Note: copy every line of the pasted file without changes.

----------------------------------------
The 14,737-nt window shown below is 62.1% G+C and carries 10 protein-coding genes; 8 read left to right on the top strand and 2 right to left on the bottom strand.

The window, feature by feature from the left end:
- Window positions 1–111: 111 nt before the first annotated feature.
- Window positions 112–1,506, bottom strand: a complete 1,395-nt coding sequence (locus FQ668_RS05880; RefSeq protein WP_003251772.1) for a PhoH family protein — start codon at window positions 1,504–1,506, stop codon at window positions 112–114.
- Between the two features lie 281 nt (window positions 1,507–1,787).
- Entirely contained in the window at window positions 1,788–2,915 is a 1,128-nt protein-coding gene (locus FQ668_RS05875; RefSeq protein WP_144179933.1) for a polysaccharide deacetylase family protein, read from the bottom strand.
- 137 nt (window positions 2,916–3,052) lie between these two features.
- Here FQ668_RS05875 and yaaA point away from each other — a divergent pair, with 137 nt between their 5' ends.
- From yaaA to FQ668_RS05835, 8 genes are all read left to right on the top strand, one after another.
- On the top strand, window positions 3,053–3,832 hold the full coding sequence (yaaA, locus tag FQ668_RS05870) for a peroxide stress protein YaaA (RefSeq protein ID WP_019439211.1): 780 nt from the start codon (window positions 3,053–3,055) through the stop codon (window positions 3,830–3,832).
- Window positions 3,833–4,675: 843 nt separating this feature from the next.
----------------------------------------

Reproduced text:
The 14,737-nt window shown below is 62.1% G+C and carries 10 protein-coding genes; 8 read left to right on the top strand and 2 right to left on the bottom strand.

The window, feature by feature from the left end:
- Window positions 1–111: 111 nt before the first annotated feature.
- Window positions 112–1,506, bottom strand: a complete 1,395-nt coding sequence (locus FQ668_RS05880; RefSeq protein WP_003251772.1) for a PhoH family protein — start codon at window positions 1,504–1,506, stop codon at window positions 112–114.
- Between the two features lie 281 nt (window positions 1,507–1,787).
- Entirely contained in the window at window positions 1,788–2,915 is a 1,128-nt protein-coding gene (locus FQ668_RS05875; RefSeq protein WP_144179933.1) for a polysaccharide deacetylase family protein, read from the bottom strand.
- 137 nt (window positions 2,916–3,052) lie between these two features.
- Here FQ668_RS05875 and yaaA point away from each other — a divergent pair, with 137 nt between their 5' ends.
- From yaaA to FQ668_RS05835, 8 genes are all read left to right on the top strand, one after another.
- On the top strand, window positions 3,053–3,832 hold the full coding sequence (yaaA, locus tag FQ668_RS05870) for a peroxide stress protein YaaA (RefSeq protein ID WP_019439211.1): 780 nt from the start codon (window positions 3,053–3,055) through the stop codon (window positions 3,830–3,832).
- Window positions 3,833–4,675: 843 nt separating this feature from the next.